I was recently tasked with performing a company wide disaster recovery test. The test had the normal goals with a standard recovery time objective, and recover point objectives. Unfortunately, the test needed to be performed during the middle of a production day, and not affect production. Under normal circumstances we could assume that our production servers were disabled or destroyed in some manner and we could power up our DR servers and continue the business. During this test however we needed to make sure that both networks could run at the same time.
Both the Production network and DR network were using Netapp filers and VMware ESXi servers. VMware Site Recovery Manager was used in conjunction with Netapp Snapmirror to keep the data in sync between the two sites. During a DR test, SRM could be used to fail the production servers over to the secondary site and put the servers in a isolated “bubble” network, so that a server couldn’t communicate with it’s clone in the production site.
The trick came to the Exchange servers which were not failed over with SRM. The production site had two Exchange 2010 mailbox servers and the DR site had one mailbox server. All of these servers were in a Database Availability Group configuration. The DAG was used so that mailboxes could be activated in the DR site if there was an Exchange outage in the primary site, but not a total disaster happened.
In order to achieve the objectives I was given, I severed the WAN connection to stop communication between the two sites and then did a normal SRM “test” failover. This failed our servers over to the DR Site. It also shutdown the Domain Controller in the DR site, cloned it and then started the clone. (This was done so that any changes we wanted to make on the network could be made and the clone could be destroyed when the test was over. If this wasn’t done, any changes in AD would then replicate back to the Production site when the WAN link was restored). Lastly, the Exchange server in DR was also snapshotted so that when the DR test was over, we could undo all of the Exchange failover changes that we made. All of these changes were done automatically from PowerCLI scripts called from SRM.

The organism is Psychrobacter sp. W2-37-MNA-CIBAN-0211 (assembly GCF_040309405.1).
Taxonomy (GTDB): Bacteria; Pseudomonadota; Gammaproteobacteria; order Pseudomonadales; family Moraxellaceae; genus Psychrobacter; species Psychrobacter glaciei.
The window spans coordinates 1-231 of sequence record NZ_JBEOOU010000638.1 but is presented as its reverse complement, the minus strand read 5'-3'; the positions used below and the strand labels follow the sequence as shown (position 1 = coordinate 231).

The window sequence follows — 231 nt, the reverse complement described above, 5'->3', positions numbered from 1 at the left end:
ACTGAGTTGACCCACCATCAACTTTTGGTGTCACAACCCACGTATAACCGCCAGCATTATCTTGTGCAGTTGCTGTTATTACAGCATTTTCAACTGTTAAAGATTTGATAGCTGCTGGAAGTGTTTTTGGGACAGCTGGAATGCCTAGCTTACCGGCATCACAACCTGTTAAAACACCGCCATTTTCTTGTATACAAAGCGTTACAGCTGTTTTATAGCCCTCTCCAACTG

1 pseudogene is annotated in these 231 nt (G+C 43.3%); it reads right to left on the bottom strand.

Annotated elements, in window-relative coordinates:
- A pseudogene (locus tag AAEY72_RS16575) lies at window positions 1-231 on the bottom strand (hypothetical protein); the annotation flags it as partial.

Once the other servers were up and running and the DC was cloned, we needed to get the Exchange databases mounted. Depending on your Exchange setup, you would need to use one of two methods Listed Below.
Exchange Failover Procedures
Check your DatacenterActivationMode from the Exchange Powershell console. In our case DAC was off. Similar procedures could be followed for Mailbox servers in DAC = On mode.
- DatacenterActivationMode = off
“Get-DatabaseAvailabilityGroup [DAGNAME] | FL” and make sure that the server is set to “off” for the DatacenterActivationMode
-Stop the Cluster Service on the DR Mail server. You cannot failover the DAG and force quorum if the cluster service is running.
Once the service has stopped, you should run: Net start clussvc /forcequorum
Next open the Microsoft Failover Cluster Console.
You will want to expand the DAG and go to nodes:
Right click on one of the DAG members from the failed site and choose evict.
Then repeat with all the remaining DAG Members from the failed site.
Open an Exchange Management Shell under elevated permissions.
Run: Cluster [DAGNAME] /quorum /nodemajority
This command will make the failover server the only member of the DAG and force it to have quorum for the DAG.
Move-ActiveMailboxDatabase –identity [MailboxDatabasename] –ActivateOnServer [DRMailServerRoom] –MountDialOverride BestEffort –SkipActiveCopyChecks –SkipClientExperienceChecks –SkipLagChecks
This command should mount all of the databases hosted on this DAG Member.
Once the switchover is complete, run “get-mailboxdatabasecopystatus” to make sure that the databases are mounted properly.
At this point you should be able to see the databases mounted in the Exchange Management Console as well.
Once Exchange Mailboxes were mounted we could then test AD, applications failed over using SRM and Email to an extent. We could then open outlook, connect to the DR Site mail server and see our mail. We could send out mail, but we couldn’t receive email from outside the DR Network unless we used a different domain suffix. (remember that our primary MX record was still forwarding mail to the production site which was still up and available).
Once all of the testing was done, we could finish the SRM Test, revert the Exchange server back to the snapshot, delete the AD Clone and power on the original AD Server. Once all the servers were back to normal, we could re-establish the WAN link and replication etc would start back up as normal. No one would know the difference.
Sites with the best resources for failing over Exchange.